Eskom says most workers at power plants, sporadic protests

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South Africa’s power utility said most of its employees are at work, despite some ongoing demonstrations that started last week after a breakdown in wage negotiations, though generation capacity has yet to improve.

“The greater majority of employees are reporting for duty,” Eskom Holdings SOC Ltd.’s media desk said in an emailed reply to questions. There were still some “sporadic protests” and demonstrations on Monday and there’s more generation capacity unavailable than there was in previous days.

Wage negotiations between labor groups and Eskom ended in a deadlock last week, followed by protests at the majority of its coal-fired power stations that generate the bulk of South Africa’s electricity. Power outages that are implemented to protect the grid from a total collapse were extended until Wednesday as the utility builds up emergency reserves.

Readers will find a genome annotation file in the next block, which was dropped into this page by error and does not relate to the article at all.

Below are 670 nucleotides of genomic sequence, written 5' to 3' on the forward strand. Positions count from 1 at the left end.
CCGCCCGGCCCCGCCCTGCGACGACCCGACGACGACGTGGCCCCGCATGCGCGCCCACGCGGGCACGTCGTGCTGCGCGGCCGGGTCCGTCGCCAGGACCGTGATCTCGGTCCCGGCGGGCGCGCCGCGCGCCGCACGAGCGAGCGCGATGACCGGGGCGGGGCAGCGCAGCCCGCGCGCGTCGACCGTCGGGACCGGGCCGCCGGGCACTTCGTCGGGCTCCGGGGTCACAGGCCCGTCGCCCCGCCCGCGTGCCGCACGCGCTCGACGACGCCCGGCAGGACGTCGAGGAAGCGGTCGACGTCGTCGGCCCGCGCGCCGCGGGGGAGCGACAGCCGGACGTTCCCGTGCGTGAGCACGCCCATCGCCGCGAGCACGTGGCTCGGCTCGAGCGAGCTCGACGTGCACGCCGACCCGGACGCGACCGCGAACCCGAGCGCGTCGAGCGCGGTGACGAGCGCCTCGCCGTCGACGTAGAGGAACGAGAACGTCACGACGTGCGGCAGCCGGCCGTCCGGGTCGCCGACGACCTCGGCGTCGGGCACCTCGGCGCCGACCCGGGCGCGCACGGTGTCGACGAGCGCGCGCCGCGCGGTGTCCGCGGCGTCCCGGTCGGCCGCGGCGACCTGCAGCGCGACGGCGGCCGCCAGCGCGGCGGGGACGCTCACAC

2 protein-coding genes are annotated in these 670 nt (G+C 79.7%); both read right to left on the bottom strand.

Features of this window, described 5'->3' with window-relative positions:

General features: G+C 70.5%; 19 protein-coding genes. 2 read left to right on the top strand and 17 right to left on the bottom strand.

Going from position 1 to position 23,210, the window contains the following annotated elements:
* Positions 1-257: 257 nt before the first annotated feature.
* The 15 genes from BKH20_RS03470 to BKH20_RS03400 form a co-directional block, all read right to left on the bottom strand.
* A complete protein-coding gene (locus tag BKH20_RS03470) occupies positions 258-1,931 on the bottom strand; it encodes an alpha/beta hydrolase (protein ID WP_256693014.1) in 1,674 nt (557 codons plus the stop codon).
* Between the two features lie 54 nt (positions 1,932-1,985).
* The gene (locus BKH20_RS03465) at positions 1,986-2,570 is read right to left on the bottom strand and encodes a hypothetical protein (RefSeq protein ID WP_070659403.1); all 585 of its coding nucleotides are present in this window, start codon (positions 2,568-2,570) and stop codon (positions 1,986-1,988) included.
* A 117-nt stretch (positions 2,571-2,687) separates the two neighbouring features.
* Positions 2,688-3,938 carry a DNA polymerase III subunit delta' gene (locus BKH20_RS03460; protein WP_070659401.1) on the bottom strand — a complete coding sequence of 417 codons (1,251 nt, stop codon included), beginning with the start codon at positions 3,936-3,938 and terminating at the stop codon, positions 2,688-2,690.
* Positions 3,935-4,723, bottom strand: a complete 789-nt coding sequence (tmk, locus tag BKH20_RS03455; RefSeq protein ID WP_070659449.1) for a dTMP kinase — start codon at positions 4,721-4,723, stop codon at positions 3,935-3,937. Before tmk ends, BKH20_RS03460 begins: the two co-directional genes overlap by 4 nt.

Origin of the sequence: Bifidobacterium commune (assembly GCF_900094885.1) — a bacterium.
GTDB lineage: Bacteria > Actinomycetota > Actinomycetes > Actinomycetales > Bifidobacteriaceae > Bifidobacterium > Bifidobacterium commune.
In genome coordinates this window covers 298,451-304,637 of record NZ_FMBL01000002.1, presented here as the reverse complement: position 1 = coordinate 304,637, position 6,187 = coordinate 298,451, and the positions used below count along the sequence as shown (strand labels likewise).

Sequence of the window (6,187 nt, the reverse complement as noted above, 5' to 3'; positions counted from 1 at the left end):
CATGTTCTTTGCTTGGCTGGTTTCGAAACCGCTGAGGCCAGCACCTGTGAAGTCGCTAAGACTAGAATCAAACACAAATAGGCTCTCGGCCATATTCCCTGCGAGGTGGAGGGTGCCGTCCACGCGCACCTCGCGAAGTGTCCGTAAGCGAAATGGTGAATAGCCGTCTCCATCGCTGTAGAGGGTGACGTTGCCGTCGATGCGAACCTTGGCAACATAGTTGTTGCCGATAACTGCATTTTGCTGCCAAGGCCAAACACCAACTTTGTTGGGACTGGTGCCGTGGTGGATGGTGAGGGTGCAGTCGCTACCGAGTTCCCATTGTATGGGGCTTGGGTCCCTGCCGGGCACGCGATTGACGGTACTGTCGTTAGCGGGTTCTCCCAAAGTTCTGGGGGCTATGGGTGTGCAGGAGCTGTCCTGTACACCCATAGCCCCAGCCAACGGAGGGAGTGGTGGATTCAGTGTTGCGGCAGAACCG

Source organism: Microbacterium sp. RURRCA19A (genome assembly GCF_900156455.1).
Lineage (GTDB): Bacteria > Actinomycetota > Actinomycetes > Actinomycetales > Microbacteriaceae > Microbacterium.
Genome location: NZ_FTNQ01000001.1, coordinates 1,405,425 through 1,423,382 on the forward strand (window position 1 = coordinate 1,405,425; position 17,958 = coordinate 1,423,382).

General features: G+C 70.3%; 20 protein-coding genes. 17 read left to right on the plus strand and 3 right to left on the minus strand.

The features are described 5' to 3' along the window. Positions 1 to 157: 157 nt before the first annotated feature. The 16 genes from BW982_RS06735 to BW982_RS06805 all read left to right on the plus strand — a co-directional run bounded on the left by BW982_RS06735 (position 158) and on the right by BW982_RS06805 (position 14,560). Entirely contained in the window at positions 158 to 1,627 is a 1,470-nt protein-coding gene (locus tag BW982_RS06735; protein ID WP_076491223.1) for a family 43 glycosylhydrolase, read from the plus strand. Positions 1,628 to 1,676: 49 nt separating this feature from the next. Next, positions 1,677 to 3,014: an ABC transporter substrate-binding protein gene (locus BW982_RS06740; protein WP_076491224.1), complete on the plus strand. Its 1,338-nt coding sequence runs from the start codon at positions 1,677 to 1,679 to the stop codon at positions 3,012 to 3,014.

There haven’t been any meaningful wage increases for workers in the last five years, while the company’s other costs have increased, Phakamile Hlubi-Majola, spokeswoman for the National Union of Metalworkers of South Africa, said in an interview with state broadcaster SABC.

Performance deterioration 

Eskom’s last major wage negotiations in 2018 also resulted into protests that caused power shortages. The National Union of Mineworkers and NUMSA are the biggest labor groups at the utility.

The system had about 22,500 megawatts of generation capacity unavailable at midday on Monday, Eskom said. In the previous three days that amount only ranged between 20 000 and 21 200 megawatts, showing a deterioration in performance.

Strike action at Eskom is illegal because electricity is considered an essential service. “Disciplinary processes will commence once the situation is under control,” Eskom said. “At this point in time our efforts and resources are directed at keeping the lights on.”

The developments have added to Eskom’s struggle to meet electricity demand with unreliable and mostly aging stations, while even its newest plants are prone to defects.

© 2022 Bloomberg



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